Have You Out-Run Your Running Shoes?

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One of the greatest things about running, is that you don’t need a lot of equipment to get started. You need your body, and a pair of shoes. If you’re a female a great sports bra is another must have, but I will save the details of the best running sports bras to a future post. 

Shoes provide the foundation that you run upon, so it’s very important to be able to recognize when you are running on worn out shoes. What are the signs? 

1. Mileage: If you track your mileage, you can generally expect to replace your shoes every 300-400 miles. This varies depending on body weight, and the type of terrain you are running on. If you are pounding the pavement, you will need to replace your shoes sooner than if you primarily stay on the treadmill. 
2. Aches and Pains: You’re feeling new pains, aches, possibly even shin splints. It may be a sign that your shoes have lost their cushioning. If you feel more muscle fatigue than usual, or bilateral pain (pain on both sides of your body) it could be another symptom of running on shoes that are no longer providing support. 

3. Your Shoes Show Wear and Tear: I’m not just talking about dirt, that’s a part of running in the great outdoors. I haven’t known any runners who have managed to keep their shoes sparkling and new once they start putting mileage on their shoes. The pictures below show some different shoes, and what you can look for with your wear pattern. Recognizing your wear pattern, can actually tell you a lot about your running style, and foot strike pattern.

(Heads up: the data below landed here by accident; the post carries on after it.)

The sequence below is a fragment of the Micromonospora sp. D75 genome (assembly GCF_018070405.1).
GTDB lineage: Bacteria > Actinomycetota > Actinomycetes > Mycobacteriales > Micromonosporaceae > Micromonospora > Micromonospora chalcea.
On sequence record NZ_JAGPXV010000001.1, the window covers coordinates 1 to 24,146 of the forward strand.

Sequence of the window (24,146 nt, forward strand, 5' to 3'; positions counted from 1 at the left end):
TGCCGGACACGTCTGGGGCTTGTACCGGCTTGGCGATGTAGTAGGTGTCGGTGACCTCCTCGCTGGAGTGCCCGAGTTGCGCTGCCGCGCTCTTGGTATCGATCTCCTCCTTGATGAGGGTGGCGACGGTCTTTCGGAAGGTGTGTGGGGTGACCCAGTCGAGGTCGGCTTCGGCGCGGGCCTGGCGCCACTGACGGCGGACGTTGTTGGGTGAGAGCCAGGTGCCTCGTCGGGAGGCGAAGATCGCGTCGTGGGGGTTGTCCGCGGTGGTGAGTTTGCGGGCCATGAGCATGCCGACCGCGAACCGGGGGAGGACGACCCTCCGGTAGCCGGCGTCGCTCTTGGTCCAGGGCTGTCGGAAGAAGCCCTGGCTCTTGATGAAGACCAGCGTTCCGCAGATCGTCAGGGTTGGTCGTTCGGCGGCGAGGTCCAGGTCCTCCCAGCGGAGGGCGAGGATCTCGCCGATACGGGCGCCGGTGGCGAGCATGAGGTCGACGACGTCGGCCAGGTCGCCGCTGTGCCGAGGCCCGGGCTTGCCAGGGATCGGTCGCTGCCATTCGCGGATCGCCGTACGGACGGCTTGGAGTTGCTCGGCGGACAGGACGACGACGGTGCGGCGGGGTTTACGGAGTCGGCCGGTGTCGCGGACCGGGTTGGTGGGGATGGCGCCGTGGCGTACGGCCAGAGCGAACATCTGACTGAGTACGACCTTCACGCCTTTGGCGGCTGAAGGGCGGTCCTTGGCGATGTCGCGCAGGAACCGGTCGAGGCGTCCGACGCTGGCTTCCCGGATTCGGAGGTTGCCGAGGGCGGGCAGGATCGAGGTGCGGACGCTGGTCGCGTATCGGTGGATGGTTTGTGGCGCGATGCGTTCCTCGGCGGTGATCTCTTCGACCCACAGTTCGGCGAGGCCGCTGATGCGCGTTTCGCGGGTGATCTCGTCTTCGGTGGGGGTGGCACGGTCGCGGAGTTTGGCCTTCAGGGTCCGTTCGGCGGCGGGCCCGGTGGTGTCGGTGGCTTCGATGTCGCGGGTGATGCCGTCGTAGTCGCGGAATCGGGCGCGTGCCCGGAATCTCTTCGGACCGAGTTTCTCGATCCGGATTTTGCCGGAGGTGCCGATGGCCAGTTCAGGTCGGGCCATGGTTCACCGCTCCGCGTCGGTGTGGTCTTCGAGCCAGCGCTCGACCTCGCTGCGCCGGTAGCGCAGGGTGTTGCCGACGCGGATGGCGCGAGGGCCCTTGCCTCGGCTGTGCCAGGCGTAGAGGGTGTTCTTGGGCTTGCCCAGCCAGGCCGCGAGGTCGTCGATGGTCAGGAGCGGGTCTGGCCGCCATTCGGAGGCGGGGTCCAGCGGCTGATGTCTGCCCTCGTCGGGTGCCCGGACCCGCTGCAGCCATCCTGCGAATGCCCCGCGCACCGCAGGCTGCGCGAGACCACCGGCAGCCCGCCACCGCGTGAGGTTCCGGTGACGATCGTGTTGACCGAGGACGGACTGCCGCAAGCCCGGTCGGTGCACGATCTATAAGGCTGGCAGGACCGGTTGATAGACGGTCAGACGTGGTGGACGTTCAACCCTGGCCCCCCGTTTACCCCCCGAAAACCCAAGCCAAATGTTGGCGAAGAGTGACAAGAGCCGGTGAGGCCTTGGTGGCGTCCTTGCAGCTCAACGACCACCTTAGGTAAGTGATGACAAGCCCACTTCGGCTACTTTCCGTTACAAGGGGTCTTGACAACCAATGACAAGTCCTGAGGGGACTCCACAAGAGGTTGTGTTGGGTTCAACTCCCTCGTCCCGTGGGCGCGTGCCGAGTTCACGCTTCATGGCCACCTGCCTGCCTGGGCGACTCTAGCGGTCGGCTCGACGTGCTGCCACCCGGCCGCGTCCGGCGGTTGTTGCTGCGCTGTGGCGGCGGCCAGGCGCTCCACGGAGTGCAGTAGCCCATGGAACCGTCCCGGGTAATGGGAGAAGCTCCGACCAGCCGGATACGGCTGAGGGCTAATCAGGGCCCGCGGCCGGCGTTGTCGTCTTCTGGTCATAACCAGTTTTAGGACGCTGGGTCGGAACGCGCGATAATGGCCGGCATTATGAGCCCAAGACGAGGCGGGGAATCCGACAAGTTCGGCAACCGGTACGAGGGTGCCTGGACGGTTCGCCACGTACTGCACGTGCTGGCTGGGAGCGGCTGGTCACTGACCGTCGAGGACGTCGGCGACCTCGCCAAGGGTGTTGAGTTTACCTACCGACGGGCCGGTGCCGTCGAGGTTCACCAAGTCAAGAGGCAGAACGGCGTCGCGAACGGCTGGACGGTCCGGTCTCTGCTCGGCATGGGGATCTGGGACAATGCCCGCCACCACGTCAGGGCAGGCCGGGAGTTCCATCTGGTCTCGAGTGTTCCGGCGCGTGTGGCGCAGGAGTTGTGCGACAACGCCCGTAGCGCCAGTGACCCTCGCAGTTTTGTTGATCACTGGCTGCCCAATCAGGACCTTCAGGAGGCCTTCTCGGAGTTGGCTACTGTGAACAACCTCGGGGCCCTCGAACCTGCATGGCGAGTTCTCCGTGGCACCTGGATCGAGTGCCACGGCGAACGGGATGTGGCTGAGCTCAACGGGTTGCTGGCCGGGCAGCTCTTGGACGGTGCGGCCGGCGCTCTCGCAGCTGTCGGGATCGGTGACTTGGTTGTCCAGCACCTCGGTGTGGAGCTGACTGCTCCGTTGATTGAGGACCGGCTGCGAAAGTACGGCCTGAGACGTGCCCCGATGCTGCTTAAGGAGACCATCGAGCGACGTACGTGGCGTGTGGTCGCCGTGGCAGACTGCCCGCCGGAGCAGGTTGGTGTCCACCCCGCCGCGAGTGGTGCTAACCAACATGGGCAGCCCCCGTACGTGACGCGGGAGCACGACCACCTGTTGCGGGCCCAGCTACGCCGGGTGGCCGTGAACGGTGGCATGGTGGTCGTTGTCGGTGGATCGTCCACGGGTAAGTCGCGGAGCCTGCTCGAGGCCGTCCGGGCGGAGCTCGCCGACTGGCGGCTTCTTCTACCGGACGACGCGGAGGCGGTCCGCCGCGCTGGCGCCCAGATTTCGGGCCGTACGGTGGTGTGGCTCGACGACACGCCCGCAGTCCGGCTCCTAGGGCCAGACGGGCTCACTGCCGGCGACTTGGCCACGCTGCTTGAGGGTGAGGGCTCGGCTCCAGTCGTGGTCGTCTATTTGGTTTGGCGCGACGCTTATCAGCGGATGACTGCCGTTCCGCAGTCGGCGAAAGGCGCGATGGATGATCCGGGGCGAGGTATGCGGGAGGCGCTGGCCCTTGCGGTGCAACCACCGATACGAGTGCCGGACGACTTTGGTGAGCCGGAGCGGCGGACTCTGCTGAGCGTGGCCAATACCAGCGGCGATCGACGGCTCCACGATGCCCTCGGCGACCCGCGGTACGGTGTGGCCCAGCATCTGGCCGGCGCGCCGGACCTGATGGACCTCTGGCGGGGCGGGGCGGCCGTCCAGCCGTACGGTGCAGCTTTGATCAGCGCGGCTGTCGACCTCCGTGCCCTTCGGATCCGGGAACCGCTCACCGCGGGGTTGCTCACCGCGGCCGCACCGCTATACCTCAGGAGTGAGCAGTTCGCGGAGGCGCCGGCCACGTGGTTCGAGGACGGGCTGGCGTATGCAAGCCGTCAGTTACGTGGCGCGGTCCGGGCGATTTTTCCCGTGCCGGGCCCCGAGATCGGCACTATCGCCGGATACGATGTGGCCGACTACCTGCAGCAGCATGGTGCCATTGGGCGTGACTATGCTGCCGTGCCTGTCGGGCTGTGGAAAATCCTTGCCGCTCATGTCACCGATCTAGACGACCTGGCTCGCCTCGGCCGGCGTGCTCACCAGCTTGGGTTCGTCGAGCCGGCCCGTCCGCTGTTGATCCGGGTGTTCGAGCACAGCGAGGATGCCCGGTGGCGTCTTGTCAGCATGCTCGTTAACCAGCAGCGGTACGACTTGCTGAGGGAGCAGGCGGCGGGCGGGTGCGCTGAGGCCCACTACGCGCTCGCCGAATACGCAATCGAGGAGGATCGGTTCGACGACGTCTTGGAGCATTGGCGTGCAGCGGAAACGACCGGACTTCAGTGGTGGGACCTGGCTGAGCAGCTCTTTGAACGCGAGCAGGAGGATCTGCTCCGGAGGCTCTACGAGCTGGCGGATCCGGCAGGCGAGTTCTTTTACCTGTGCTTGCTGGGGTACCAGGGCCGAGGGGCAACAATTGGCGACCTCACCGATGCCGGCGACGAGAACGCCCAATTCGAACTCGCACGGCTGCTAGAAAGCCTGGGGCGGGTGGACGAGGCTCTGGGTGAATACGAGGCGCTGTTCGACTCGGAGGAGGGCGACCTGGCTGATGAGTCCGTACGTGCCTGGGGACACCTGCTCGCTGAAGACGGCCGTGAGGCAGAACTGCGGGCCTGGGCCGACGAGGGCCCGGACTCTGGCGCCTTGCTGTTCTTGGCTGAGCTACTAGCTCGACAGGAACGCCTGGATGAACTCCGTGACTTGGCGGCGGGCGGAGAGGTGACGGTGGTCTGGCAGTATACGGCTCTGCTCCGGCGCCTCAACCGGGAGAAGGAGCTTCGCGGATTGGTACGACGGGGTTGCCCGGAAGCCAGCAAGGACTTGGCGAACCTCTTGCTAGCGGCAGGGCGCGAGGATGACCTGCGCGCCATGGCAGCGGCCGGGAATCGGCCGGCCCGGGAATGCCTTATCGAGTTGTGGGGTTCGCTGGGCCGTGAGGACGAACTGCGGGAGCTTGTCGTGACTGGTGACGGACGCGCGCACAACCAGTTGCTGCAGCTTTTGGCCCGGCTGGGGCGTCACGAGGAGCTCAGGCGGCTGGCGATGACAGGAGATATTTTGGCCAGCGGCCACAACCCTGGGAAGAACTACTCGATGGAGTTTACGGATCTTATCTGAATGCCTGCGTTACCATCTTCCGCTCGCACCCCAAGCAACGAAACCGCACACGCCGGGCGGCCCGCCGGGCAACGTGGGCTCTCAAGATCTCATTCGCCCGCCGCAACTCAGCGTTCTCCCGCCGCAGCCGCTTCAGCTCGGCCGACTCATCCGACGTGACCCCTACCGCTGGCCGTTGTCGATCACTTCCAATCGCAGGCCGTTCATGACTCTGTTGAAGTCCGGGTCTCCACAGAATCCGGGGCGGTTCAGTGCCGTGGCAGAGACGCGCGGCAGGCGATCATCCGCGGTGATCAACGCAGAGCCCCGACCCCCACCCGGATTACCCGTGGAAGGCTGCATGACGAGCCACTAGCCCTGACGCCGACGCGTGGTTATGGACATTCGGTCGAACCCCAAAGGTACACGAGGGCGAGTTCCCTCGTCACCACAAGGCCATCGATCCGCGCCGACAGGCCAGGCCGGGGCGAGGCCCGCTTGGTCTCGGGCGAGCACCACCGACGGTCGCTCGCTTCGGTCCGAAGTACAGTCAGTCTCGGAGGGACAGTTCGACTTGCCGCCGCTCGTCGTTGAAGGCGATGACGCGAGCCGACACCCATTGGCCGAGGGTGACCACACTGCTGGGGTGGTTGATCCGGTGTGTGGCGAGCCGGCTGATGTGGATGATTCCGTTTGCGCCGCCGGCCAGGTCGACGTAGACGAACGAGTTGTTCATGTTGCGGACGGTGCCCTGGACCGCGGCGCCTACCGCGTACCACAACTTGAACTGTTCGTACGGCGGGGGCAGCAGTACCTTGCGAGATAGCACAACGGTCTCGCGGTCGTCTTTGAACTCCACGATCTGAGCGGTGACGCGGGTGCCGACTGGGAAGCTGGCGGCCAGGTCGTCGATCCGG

-Examine the soles of your shoe to see if there is any visible wear. Is the tread still visible on your shoe, or is it visibly worn down? This is a picture of the bottom of my running shoe. They still have quite a few miles left on them. I chose a sturdy shoe that can take a lot of wear and tear, as well as withstanding many miles.  

Compare this picture to the last one, and you should instantly recognize a major difference. These shoes are worn down, and need to be replaced. The wear pattern on the forefoot is immediately obvious. You can also tell from this picture that the runner has a mid to forefoot foot strike while running. The heel shoes virtually no wear. 

The heel isn’t the only place to look for wear and tear. Examine the side portion of the base of your shoe. You may notice tiny fine lines, and wrinkles in the cushion of your shoe. If there is significant wrinkling it is a sign that your shoes aren’t as supportive as they once were. 

It is also helpful to examine more than one pair of your old running shoes, if you are trying to determine your individual needs in a running shoe. Someone with a heel strike has different shoe needs than someone with a mid-sole strike. Also, you may pronate or supinate when you run. If you aren’t sure bring a pair of your worn down running shoes to your local shoe store and have them examine your wear pattern. They can perform a stride analysis, and recommend an appropriate shoe. You may want to stick some air fresheners in your shoe before handing them over. As a courtesy. 😉 

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